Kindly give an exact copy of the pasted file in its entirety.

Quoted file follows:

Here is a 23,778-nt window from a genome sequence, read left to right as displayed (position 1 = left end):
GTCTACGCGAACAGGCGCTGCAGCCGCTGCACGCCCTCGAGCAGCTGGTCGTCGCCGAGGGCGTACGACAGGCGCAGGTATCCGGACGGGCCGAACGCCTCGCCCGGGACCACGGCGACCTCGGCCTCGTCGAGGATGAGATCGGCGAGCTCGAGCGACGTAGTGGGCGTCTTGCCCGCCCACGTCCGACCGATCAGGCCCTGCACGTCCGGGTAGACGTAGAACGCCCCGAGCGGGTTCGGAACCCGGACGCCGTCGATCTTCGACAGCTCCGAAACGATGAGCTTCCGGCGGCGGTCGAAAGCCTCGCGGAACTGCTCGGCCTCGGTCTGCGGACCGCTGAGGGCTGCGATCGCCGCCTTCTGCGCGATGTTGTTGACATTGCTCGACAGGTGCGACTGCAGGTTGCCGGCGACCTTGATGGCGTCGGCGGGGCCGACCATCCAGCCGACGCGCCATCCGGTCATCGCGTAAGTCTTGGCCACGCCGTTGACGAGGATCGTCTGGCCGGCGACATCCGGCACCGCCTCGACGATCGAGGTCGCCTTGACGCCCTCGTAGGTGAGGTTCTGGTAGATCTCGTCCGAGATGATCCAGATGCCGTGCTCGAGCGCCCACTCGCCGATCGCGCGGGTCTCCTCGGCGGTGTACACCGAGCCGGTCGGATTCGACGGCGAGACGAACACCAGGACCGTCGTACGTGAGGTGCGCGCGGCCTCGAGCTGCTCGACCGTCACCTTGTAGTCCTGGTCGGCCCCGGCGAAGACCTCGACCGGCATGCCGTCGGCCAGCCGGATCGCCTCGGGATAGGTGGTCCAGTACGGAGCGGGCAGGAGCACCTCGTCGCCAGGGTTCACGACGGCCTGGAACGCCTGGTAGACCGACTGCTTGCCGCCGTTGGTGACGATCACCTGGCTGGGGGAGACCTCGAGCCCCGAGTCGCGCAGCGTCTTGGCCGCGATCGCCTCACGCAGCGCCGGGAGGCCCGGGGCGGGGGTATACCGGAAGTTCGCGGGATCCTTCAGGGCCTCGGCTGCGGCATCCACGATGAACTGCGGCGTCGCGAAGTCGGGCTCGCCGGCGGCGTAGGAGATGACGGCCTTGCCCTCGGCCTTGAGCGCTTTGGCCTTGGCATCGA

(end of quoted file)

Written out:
Here is a 23,778-nt window from a genome sequence, read left to right as displayed (position 1 = left end):
GTCTACGCGAACAGGCGCTGCAGCCGCTGCACGCCCTCGAGCAGCTGGTCGTCGCCGAGGGCGTACGACAGGCGCAGGTATCCGGACGGGCCGAACGCCTCGCCCGGGACCACGGCGACCTCGGCCTCGTCGAGGATGAGATCGGCGAGCTCGAGCGACGTAGTGGGCGTCTTGCCCGCCCACGTCCGACCGATCAGGCCCTGCACGTCCGGGTAGACGTAGAACGCCCCGAGCGGGTTCGGAACCCGGACGCCGTCGATCTTCGACAGCTCCGAAACGATGAGCTTCCGGCGGCGGTCGAAAGCCTCGCGGAACTGCTCGGCCTCGGTCTGCGGACCGCTGAGGGCTGCGATCGCCGCCTTCTGCGCGATGTTGTTGACATTGCTCGACAGGTGCGACTGCAGGTTGCCGGCGACCTTGATGGCGTCGGCGGGGCCGACCATCCAGCCGACGCGCCATCCGGTCATCGCGTAAGTCTTGGCCACGCCGTTGACGAGGATCGTCTGGCCGGCGACATCCGGCACCGCCTCGACGATCGAGGTCGCCTTGACGCCCTCGTAGGTGAGGTTCTGGTAGATCTCGTCCGAGATGATCCAGATGCCGTGCTCGAGCGCCCACTCGCCGATCGCGCGGGTCTCCTCGGCGGTGTACACCGAGCCGGTCGGATTCGACGGCGAGACGAACACCAGGACCGTCGTACGTGAGGTGCGCGCGGCCTCGAGCTGCTCGACCGTCACCTTGTAGTCCTGGTCGGCCCCGGCGAAGACCTCGACCGGCATGCCGTCGGCCAGCCGGATCGCCTCGGGATAGGTGGTCCAGTACGGAGCGGGCAGGAGCACCTCGTCGCCAGGGTTCACGACGGCCTGGAACGCCTGGTAGACCGACTGCTTGCCGCCGTTGGTGACGATCACCTGGCTGGGGGAGACCTCGAGCCCCGAGTCGCGCAGCGTCTTGGCCGCGATCGCCTCACGCAGCGCCGGGAGGCCCGGGGCGGGGGTATACCGGAAGTTCGCGGGATCCTTCAGGGCCTCGGCTGCGGCATCCACGATGAACTGCGGCGTCGCGAAGTCGGGCTCGCCGGCGGCGTAGGAGATGACGGCCTTGCCCTCGGCCTTGAGCGCTTTGGCCTTGGCATCGA